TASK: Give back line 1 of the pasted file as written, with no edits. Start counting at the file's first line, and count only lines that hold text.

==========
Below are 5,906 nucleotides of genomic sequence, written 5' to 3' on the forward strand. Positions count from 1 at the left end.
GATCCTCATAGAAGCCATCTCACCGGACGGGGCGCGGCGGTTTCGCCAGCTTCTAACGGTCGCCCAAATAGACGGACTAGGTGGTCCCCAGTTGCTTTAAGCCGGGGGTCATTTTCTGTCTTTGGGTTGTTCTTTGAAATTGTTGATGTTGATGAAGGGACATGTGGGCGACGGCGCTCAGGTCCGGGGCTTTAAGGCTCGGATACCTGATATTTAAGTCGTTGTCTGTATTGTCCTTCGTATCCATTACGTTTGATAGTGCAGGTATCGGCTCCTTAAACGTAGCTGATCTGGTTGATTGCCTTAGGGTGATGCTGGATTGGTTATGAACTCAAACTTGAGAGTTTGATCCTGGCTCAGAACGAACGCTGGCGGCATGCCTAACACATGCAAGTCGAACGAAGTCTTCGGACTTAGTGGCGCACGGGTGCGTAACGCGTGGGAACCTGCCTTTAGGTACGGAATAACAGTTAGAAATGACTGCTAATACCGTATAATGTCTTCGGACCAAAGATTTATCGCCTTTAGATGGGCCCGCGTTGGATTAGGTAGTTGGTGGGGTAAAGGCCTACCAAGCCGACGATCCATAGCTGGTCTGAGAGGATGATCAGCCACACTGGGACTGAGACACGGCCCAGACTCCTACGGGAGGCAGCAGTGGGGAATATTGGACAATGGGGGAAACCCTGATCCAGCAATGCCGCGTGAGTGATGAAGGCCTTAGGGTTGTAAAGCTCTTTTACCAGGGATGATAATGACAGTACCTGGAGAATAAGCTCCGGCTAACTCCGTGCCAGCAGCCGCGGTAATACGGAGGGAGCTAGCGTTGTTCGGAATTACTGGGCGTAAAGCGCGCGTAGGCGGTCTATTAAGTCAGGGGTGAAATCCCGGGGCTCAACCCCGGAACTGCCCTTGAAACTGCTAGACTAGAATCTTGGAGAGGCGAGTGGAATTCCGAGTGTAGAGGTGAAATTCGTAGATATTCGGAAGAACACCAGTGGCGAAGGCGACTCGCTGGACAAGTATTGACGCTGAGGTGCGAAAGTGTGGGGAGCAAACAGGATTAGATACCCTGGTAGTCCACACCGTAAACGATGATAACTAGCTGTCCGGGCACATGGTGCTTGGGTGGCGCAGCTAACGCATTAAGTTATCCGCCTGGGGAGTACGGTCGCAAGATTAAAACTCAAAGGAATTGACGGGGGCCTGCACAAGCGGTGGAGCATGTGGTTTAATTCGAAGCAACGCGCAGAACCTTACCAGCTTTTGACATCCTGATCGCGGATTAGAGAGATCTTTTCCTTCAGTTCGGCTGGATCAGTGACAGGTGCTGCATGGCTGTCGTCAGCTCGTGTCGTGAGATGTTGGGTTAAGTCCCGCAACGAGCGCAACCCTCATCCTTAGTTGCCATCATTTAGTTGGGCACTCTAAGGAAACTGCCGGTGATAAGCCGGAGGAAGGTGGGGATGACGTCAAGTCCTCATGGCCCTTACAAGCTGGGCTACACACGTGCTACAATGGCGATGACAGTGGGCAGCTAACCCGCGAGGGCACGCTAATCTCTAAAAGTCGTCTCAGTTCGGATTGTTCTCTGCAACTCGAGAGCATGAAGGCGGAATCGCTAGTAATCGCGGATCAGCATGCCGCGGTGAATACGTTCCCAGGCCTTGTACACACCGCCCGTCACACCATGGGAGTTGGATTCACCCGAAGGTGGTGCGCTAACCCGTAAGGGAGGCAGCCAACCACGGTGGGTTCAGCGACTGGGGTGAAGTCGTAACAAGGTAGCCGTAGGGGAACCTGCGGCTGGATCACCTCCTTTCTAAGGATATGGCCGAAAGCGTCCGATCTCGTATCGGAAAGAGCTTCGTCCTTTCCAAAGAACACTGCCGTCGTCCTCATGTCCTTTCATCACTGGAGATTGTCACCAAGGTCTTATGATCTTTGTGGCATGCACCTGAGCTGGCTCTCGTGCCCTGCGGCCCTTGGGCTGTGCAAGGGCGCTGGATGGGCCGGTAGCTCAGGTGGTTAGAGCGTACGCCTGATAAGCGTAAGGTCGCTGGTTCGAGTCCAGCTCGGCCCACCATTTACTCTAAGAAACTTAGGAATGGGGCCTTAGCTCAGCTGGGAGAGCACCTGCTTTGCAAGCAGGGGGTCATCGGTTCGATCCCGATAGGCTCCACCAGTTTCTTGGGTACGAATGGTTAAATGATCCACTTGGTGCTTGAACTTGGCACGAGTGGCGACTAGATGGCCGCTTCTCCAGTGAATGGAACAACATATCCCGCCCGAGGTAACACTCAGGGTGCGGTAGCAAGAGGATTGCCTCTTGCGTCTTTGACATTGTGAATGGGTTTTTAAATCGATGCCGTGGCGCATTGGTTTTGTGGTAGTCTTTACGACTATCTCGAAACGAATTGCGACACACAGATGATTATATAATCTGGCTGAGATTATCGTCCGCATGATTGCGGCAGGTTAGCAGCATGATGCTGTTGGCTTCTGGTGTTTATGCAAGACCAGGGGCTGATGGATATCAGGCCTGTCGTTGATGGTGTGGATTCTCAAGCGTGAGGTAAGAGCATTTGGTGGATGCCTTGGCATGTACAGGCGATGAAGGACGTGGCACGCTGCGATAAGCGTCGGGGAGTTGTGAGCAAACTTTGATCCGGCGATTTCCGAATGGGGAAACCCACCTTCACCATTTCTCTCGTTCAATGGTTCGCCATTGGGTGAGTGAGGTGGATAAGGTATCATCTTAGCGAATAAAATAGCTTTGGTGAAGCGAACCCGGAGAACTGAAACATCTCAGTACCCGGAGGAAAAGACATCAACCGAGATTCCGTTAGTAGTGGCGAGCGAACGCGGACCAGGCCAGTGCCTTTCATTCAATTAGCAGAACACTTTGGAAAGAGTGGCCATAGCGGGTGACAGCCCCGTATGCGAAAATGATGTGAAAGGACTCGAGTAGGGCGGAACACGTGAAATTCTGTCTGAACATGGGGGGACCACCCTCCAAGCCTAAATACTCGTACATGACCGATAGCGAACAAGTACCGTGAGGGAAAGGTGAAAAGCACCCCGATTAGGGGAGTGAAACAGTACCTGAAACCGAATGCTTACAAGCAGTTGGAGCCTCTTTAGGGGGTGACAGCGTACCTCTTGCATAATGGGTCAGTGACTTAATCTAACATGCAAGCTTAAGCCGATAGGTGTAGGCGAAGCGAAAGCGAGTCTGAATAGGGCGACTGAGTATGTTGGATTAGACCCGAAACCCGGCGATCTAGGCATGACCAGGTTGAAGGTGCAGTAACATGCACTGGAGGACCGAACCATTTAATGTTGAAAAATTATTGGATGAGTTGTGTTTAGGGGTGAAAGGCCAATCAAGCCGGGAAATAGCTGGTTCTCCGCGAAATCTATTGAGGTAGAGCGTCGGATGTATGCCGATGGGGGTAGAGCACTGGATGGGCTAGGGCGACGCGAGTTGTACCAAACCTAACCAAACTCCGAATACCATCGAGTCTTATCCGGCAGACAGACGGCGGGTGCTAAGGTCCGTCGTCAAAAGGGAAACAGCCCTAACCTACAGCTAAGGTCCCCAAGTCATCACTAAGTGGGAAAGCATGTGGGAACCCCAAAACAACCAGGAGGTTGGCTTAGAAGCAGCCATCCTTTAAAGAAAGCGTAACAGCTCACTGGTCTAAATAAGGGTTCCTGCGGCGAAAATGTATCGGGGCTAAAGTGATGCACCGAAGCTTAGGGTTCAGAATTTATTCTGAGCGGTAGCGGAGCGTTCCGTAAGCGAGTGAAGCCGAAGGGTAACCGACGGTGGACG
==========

Below are 5,906 nucleotides of genomic sequence, written 5' to 3' on the forward strand. Positions count from 1 at the left end.